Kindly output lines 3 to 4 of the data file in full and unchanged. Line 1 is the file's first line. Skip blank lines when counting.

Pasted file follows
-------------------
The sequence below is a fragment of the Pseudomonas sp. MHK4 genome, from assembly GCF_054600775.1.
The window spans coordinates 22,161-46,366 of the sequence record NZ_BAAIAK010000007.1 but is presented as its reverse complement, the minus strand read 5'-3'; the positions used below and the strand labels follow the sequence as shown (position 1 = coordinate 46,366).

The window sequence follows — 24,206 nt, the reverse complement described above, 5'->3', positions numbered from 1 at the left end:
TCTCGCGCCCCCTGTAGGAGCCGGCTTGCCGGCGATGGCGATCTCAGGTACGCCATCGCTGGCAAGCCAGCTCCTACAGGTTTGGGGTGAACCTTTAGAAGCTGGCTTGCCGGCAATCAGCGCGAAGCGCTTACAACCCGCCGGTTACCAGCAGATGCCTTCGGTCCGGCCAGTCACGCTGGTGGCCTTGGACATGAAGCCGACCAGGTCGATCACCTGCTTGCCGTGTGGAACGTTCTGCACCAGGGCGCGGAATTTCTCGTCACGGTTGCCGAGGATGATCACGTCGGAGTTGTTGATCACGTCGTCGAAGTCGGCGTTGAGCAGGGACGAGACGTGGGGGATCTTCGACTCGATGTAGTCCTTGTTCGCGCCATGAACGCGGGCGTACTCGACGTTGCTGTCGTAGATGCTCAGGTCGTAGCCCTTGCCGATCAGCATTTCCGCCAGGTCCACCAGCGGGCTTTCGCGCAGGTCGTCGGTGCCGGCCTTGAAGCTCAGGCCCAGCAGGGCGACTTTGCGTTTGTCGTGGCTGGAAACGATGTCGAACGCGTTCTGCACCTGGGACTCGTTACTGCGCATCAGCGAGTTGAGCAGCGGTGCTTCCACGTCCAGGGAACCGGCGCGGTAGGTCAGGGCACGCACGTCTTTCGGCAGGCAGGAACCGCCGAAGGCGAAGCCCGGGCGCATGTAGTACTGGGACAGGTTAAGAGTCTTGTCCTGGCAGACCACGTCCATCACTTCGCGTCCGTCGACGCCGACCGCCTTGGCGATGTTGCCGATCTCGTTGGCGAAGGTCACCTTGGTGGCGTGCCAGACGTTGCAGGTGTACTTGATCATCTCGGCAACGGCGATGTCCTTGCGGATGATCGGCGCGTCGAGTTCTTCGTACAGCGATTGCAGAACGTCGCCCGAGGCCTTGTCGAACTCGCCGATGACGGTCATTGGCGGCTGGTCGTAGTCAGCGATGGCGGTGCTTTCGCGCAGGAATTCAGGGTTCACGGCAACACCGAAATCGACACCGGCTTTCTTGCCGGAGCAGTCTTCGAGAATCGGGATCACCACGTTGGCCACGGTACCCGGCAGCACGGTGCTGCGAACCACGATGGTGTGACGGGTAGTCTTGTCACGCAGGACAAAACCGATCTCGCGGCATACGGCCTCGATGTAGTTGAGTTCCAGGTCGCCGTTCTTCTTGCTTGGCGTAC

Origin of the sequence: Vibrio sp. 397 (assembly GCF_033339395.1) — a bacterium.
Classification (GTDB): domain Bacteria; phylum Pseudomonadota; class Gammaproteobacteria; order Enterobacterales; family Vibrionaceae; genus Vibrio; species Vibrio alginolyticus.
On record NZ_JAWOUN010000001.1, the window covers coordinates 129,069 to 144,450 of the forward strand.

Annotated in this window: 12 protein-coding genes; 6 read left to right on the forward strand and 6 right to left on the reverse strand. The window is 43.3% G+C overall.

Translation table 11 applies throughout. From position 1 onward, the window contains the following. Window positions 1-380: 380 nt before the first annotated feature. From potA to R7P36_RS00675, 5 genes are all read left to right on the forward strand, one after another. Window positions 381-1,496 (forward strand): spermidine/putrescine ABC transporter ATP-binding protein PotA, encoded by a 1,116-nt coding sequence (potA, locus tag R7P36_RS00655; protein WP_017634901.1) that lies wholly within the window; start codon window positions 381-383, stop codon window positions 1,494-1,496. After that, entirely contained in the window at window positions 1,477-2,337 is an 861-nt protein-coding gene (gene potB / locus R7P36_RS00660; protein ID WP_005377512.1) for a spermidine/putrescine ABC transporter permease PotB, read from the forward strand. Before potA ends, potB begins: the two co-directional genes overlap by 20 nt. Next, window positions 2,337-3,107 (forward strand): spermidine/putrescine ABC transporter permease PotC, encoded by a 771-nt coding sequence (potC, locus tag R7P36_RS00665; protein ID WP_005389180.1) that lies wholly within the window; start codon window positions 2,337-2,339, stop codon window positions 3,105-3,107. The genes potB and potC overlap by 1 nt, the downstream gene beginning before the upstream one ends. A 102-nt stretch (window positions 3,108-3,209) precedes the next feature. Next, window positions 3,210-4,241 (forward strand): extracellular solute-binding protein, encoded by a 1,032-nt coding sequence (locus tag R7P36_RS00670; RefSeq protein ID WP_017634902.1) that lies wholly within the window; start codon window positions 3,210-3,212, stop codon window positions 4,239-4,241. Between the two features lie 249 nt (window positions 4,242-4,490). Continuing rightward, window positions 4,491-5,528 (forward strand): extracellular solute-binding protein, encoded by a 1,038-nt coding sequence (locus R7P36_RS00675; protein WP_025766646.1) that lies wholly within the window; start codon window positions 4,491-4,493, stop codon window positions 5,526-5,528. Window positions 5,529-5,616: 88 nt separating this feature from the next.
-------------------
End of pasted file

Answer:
The window sequence follows — 24,206 nt, the reverse complement described above, 5'->3', positions numbered from 1 at the left end:
TCTCGCGCCCCCTGTAGGAGCCGGCTTGCCGGCGATGGCGATCTCAGGTACGCCATCGCTGGCAAGCCAGCTCCTACAGGTTTGGGGTGAACCTTTAGAAGCTGGCTTGCCGGCAATCAGCGCGAAGCGCTTACAACCCGCCGGTTACCAGCAGATGCCTTCGGTCCGGCCAGTCACGCTGGTGGCCTTGGACATGAAGCCGACCAGGTCGATCACCTGCTTGCCGTGTGGAACGTTCTGCACCAGGGCGCGGAATTTCTCGTCACGGTTGCCGAGGATGATCACGTCGGAGTTGTTGATCACGTCGTCGAAGTCGGCGTTGAGCAGGGACGAGACGTGGGGGATCTTCGACTCGATGTAGTCCTTGTTCGCGCCATGAACGCGGGCGTACTCGACGTTGCTGTCGTAGATGCTCAGGTCGTAGCCCTTGCCGATCAGCATTTCCGCCAGGTCCACCAGCGGGCTTTCGCGCAGGTCGTCGGTGCCGGCCTTGAAGCTCAGGCCCAGCAGGGCGACTTTGCGTTTGTCGTGGCTGGAAACGATGTCGAACGCGTTCTGCACCTGGGACTCGTTACTGCGCATCAGCGAGTTGAGCAGCGGTGCTTCCACGTCCAGGGAACCGGCGCGGTAGGTCAGGGCACGCACGTCTTTCGGCAGGCAGGAACCGCCGAAGGCGAAGCCCGGGCGCATGTAGTACTGGGACAGGTTAAGAGTCTTGTCCTGGCAGACCACGTCCATCACTTCGCGTCCGTCGACGCCGACCGCCTTGGCGATGTTGCCGATCTCGTTGGCGAAGGTCACCTTGGTGGCGTGCCAGACGTTGCAGGTGTACTTGATCATCTCGGCAACGGCGATGTCCTTGCGGATGATCGGCGCGTCGAGTTCTTCGTACAGCGATTGCAGAACGTCGCCCGAGGCCTTGTCGAACTCGCCGATGACGGTCATTGGCGGCTGGTCGTAGTCAGCGATGGCGGTGCTTTCGCGCAGGAATTCAGGGTTCACGGCAACACCGAAATCGACACCGGCTTTCTTGCCGGAGCAGTCTTCGAGAATCGGGATCACCACGTTGGCCACGGTACCCGGCAGCACGGTGCTGCGAACCACGATGGTGTGACGGGTAGTCTTGTCACGCAGGACAAAACCGATCTCGCGGCATACGGCCTCGATGTAGTTGAGTTCCAGGTCGCCGTTCTTCTTGCTTGGCGTAC